Putting great literature at the heart of education

There has been criticism that studying works of Welsh and English literature at GCSE is not given the same priority as for studying language.

Authors, poets and actors have joined teachers and other education experts in being vocal in their views that not making literature a core subject for schools to teach means that some learners don’t study the subject through to 16. 

Discussing great works of literature in the classroom with their teachers helps open up new ways of thinking and a greater appreciation of the inventiveness of language for learners, they argue. 

We’re not only talking about studying literature in books. There is a wonderful opportunity to exploit the vast and growing range of multimedia tools at our disposal to ignite learners’ enthusiasm for literature. 

We’ve listened to all these views, and many others, as we build a series of proposals for qualifications to meet the needs of the Welsh Government’s new curriculum for Wales. And we agree. 

We’ve noted that in some schools, GCSE literature is now offered only as an optional subject. 

Given the focus on preparing for qualifications in years 10 and 11, it appears some learners are not studying literature beyond the age of 14.  

In 2018, for example, there were 14% fewer entries for GCSE English Literature than GCSE English Language and 32% fewer entries for GCSE Welsh Literature than GCSE Welsh Language. 

As a result, we feel that many learners are missing out on the chance to study great literature in several different formats, including written texts and through film and television drama in both English and Welsh. That is a great pity.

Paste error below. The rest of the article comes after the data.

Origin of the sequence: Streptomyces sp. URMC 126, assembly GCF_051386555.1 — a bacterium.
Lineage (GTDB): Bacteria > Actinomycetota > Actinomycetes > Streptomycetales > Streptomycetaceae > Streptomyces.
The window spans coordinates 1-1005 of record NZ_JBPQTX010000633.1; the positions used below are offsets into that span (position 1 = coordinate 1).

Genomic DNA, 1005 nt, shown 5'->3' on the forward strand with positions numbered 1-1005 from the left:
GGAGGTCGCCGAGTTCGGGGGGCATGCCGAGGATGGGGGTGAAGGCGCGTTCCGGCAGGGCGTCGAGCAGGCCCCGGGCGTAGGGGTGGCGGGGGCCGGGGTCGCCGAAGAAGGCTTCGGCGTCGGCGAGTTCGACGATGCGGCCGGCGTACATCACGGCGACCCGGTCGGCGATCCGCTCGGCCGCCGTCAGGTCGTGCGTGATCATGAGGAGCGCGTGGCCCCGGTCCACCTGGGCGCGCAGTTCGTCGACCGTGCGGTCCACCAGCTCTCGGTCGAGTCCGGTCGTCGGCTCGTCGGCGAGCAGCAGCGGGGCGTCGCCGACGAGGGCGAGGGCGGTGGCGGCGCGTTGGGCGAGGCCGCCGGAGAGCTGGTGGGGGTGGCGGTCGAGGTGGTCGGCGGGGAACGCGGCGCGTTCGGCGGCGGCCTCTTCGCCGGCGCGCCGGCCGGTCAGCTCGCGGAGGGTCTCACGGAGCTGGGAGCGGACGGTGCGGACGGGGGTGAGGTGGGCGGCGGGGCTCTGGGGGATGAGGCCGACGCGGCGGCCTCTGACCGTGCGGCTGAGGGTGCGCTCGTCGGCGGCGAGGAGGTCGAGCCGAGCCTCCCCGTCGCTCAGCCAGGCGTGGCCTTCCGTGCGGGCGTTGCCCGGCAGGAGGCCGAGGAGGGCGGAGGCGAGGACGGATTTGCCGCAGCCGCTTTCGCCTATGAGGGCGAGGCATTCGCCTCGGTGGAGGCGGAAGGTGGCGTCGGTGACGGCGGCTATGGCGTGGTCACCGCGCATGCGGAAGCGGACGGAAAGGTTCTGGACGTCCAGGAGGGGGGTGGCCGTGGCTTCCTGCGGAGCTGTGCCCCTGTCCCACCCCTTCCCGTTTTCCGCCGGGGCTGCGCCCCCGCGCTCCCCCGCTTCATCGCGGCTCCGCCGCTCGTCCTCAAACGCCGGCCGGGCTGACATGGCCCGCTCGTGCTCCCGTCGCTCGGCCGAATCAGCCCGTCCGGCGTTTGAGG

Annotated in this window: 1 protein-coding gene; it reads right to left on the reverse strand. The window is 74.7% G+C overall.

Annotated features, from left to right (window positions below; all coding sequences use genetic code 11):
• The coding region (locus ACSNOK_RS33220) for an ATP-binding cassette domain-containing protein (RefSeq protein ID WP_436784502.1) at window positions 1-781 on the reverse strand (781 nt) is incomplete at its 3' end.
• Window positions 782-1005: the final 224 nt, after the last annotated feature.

It’s why we’re proposing a shake-up of how Welsh and English are taught up to 16 in our consultation, Qualified for the future. 

In our proposals and work with experts we want to find out if creating combined language and literature GCSEs will help to secure equity of provision for learners within and across schools. We believe these new GSEs will offer greater flexibility for learners to have more choice about which other qualifications they want to study 

Although there is undeniable support for literature to be a core subject for schools through to GCSE level in Wales, we want to consider whether it is possible - or indeed desirable - to combine the study of language and literature. 

We’ve studied this and found that it is a common approach in other countries - for example in New Zealand, Ireland, Scotland and New South Wales in Australia - to combine language and literature in qualifications taken at 16 and post-16 into single qualifications. By doing so it has been found that it strengthens their reading ability, leading to these countries returning strong performances in PISA international reading assessments compared with learners in Wales. 

PISA is the Organisation for Economic Co-operation and Development (OECD) programme for International Student Assessment. PISA measures 15-year-olds’ ability to use their reading, mathematics and science knowledge and skills to meet real-life challenges 

We want to hear what teachers and the public think of these proposals, which is why we’re asking for everyone to have your say through our Qualified for the future consultation. 

The Qualified for the future consultation is open until 9 April and includes proposals for GCSEs in maths, humanities, expressive arts, science and technology and health and wellbeing as well as language, literature and communications. The consultation document and details of how to respond can be found on the Qualifications Wales website - Qualifications Wales / Qualified for the future – have your say 

By Emyr George, Director of Qualifications Policy and Reform